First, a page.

Thursday, April 14, 2016

Worldmaking: The Secret Ingredient

A fantasy world can come in all shapes and sizes, and all kinds of eras. Sometimes it’s no more than a few countries surrounded by vague space that could well be marked Here Be Dragons (though if that’s meant literally, they’re probably part of the story). Sometimes it’s a continent surrounded by an ocean of unknown extent, or even a couple of continents. Sometimes it’s an entire world, whether that world is spherical, flat or banana-shaped.

In the same way, it could resemble a primitive civilisation, the classical world, the mediaeval age (though far fewer worlds are mediaeval than is often claimed), the Renaissance, the age of steam, or even a modern-style world. Or it could be based on some phase of a non-Eurocentric culture, or perhaps it’s a civilisation like nothing ever seen in our history.

Nevertheless, there’s one element the great majority of fantasy worlds are lacking in: time.

Hang on, what? Aren’t they usually rich with the history of millennia, and doesn’t that tend to impact directly on the plot?

Yes, but history isn’t the same as time. In most worlds, the history remains no more than history — looked back on, but never visited. This doesn’t necessarily stop them being wonderful creations. Classic worlds like LeGuin’s Earthsea and Martin’s Westeros have rich histories to back up their rich presents, but if we ever visit those past times at all (as we do in some of LeGuin’s short stories, for instance) it’s strictly in the mode of Tales of the Old Days.

There are certainly exceptions. Tolkien covers thousands of years, but the point here is that his portrayal of Arda is a mythical past for our own world, from the supposed point of view of a modern scholar translating texts from different eras. Howard takes a similar approach, where Conan, Kull and other characters live at different stages of his imaginary prehistorical history for our world.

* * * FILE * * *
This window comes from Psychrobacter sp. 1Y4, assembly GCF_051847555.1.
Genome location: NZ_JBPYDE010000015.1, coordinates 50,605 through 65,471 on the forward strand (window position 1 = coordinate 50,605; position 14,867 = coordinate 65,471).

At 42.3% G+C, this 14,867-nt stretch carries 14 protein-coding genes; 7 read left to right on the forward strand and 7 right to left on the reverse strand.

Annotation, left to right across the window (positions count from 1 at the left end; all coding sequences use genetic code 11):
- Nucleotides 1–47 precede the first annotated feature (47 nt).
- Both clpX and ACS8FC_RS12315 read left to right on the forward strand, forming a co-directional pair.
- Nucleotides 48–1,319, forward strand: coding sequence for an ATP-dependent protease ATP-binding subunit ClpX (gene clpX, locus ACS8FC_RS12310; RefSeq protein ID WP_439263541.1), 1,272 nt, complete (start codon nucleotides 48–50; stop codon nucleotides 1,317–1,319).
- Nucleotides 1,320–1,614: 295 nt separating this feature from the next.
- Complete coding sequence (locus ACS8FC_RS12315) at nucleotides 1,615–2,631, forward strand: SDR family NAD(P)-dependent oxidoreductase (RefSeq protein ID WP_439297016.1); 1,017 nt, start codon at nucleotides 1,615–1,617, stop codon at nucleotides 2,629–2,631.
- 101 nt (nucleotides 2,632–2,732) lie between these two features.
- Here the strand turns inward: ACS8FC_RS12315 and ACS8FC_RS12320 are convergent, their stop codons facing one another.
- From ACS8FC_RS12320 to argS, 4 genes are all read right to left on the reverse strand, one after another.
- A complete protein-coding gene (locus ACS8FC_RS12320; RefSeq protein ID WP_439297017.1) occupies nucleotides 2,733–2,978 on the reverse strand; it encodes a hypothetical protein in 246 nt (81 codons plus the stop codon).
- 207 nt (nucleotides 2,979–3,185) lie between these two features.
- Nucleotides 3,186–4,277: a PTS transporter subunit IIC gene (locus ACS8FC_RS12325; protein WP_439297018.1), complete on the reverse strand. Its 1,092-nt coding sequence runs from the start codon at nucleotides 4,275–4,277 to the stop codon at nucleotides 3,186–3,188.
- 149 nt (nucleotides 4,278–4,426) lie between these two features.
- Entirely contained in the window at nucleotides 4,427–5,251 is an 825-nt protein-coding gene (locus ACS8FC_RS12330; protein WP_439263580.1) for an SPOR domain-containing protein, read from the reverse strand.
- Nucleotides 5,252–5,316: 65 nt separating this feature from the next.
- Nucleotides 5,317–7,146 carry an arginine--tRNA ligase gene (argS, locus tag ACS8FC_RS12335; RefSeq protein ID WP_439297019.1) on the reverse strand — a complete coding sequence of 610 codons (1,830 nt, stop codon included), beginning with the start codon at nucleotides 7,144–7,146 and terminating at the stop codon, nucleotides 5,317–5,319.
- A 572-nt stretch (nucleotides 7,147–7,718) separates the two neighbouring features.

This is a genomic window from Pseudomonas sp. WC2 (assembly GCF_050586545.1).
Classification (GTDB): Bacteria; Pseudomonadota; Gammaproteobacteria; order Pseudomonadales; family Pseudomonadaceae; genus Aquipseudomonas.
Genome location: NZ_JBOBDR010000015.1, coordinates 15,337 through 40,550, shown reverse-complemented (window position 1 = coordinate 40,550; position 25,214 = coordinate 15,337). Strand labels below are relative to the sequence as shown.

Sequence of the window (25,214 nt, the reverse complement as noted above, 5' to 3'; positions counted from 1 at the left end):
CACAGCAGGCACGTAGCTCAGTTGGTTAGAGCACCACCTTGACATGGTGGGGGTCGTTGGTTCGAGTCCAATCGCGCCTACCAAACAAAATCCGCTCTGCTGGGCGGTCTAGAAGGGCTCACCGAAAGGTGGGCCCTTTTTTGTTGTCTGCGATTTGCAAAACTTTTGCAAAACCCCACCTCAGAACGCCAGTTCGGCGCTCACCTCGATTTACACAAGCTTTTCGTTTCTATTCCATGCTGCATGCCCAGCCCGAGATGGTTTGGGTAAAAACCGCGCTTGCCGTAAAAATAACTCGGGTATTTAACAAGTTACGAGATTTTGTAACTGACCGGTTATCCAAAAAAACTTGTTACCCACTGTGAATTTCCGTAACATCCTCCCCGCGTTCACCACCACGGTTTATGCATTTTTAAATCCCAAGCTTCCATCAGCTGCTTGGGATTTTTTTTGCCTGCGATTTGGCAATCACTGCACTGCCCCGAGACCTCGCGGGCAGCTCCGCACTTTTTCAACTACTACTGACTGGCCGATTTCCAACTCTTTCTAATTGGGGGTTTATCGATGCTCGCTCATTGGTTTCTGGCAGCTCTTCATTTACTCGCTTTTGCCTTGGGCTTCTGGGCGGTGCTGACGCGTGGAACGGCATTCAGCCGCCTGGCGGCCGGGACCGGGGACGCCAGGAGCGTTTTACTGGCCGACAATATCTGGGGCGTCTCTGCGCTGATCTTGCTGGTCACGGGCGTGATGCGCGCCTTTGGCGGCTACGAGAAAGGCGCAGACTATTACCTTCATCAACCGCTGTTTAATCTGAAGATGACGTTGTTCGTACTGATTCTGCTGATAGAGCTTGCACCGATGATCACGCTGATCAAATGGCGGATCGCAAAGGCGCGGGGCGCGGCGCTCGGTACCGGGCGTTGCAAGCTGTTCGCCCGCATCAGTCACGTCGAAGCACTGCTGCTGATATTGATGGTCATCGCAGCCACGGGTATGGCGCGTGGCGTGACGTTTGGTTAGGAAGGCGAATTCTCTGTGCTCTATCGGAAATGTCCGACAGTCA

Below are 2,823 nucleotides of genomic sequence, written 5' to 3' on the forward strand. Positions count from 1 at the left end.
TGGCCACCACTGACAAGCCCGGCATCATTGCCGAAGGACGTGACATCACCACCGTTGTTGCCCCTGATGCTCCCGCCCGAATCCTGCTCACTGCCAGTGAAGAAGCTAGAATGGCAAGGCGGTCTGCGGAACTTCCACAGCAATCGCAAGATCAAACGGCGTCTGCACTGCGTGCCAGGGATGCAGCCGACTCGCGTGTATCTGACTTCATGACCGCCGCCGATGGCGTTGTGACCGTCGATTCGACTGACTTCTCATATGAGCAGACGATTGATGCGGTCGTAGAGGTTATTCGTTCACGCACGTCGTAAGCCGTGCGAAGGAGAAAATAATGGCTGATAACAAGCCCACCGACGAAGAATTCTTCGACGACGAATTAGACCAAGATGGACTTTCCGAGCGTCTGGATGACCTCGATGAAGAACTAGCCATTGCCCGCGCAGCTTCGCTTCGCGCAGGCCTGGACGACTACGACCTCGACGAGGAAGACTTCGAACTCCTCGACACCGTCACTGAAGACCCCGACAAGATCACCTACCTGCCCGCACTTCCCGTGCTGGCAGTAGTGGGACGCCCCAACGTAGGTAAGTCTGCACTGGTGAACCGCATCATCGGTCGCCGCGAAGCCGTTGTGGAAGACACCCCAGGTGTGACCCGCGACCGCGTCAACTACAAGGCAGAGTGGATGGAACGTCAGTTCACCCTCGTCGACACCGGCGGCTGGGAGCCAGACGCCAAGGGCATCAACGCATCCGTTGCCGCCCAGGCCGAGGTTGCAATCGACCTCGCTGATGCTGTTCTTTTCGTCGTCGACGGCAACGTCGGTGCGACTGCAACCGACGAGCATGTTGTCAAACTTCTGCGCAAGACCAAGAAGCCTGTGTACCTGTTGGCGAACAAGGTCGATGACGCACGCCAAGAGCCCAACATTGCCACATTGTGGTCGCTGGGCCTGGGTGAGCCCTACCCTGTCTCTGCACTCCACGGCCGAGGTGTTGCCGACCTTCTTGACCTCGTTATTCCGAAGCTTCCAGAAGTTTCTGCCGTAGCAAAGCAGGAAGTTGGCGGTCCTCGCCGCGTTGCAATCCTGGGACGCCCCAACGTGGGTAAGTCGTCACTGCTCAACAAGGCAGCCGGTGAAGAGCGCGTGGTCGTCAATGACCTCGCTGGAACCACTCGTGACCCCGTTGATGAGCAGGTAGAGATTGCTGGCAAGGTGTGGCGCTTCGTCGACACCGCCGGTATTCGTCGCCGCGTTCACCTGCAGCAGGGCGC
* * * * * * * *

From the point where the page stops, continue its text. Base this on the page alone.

It's rare* for entirely secondary worlds to be presented with an intact fourth dimension, in which all periods are equal and there’s no fixed concept of “the present”.

The Chronicles of Narnia are perhaps an exception, showing the entire life of the Narnian world from creation to doomsday, but that’s due to the nature of the portals. It’s being seen from a perspective outside the history portrayed, just as Tolkien’s Arda is seen. Donaldson’s Thomas Covenant books use a similar approach.

In most secondary worlds, though, the past is no more than the far-off hills in the background of the picture, while the future is a non-existent place outside the frame, unless it’s just a generation in the future when the account you’re reading is being written (which therefore becomes more accurately “the present”).

What I try to achieve is an approach that’s not so much equivalent to a two-dimensional picture as a virtual tour, where you can not only pan around but also go over into the distance, turn 180 degrees and look at what previously lay behind you — ie the future.